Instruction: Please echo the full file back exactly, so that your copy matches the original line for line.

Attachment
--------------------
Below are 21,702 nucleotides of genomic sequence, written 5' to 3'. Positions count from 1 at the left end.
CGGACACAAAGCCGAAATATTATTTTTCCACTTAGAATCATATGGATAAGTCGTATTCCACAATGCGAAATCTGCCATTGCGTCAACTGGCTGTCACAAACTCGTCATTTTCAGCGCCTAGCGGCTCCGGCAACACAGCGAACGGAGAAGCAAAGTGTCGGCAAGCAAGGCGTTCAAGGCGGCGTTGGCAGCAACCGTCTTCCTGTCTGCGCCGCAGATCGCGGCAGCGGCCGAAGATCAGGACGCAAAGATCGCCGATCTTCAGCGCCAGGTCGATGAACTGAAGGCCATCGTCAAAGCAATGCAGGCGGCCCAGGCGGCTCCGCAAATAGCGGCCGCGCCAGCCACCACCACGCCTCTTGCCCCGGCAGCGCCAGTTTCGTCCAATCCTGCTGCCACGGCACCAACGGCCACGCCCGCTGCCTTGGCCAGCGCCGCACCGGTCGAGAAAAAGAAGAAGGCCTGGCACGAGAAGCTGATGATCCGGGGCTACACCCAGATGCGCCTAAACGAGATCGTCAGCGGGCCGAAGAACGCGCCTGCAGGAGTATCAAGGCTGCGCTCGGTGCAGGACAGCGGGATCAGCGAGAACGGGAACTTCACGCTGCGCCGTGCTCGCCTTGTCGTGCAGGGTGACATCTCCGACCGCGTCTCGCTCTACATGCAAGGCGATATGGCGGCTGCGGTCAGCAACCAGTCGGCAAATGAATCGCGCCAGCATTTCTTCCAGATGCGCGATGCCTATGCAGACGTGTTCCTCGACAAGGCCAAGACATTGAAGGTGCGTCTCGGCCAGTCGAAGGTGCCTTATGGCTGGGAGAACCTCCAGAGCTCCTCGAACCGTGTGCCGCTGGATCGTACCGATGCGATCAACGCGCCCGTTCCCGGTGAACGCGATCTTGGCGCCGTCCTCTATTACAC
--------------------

Below are 21,702 nucleotides of genomic sequence, written 5' to 3'. Positions count from 1 at the left end.
CGGACACAAAGCCGAAATATTATTTTTCCACTTAGAATCATATGGATAAGTCGTATTCCACAATGCGAAATCTGCCATTGCGTCAACTGGCTGTCACAAACTCGTCATTTTCAGCGCCTAGCGGCTCCGGCAACACAGCGAACGGAGAAGCAAAGTGTCGGCAAGCAAGGCGTTCAAGGCGGCGTTGGCAGCAACCGTCTTCCTGTCTGCGCCGCAGATCGCGGCAGCGGCCGAAGATCAGGACGCAAAGATCGCCGATCTTCAGCGCCAGGTCGATGAACTGAAGGCCATCGTCAAAGCAATGCAGGCGGCCCAGGCGGCTCCGCAAATAGCGGCCGCGCCAGCCACCACCACGCCTCTTGCCCCGGCAGCGCCAGTTTCGTCCAATCCTGCTGCCACGGCACCAACGGCCACGCCCGCTGCCTTGGCCAGCGCCGCACCGGTCGAGAAAAAGAAGAAGGCCTGGCACGAGAAGCTGATGATCCGGGGCTACACCCAGATGCGCCTAAACGAGATCGTCAGCGGGCCGAAGAACGCGCCTGCAGGAGTATCAAGGCTGCGCTCGGTGCAGGACAGCGGGATCAGCGAGAACGGGAACTTCACGCTGCGCCGTGCTCGCCTTGTCGTGCAGGGTGACATCTCCGACCGCGTCTCGCTCTACATGCAAGGCGATATGGCGGCTGCGGTCAGCAACCAGTCGGCAAATGAATCGCGCCAGCATTTCTTCCAGATGCGCGATGCCTATGCAGACGTGTTCCTCGACAAGGCCAAGACATTGAAGGTGCGTCTCGGCCAGTCGAAGGTGCCTTATGGCTGGGAGAACCTCCAGAGCTCCTCGAACCGTGTGCCGCTGGATCGTACCGATGCGATCAACGCGCCCGTTCCCGGTGAACGCGATCTTGGCGCCGTCCTCTATTACAC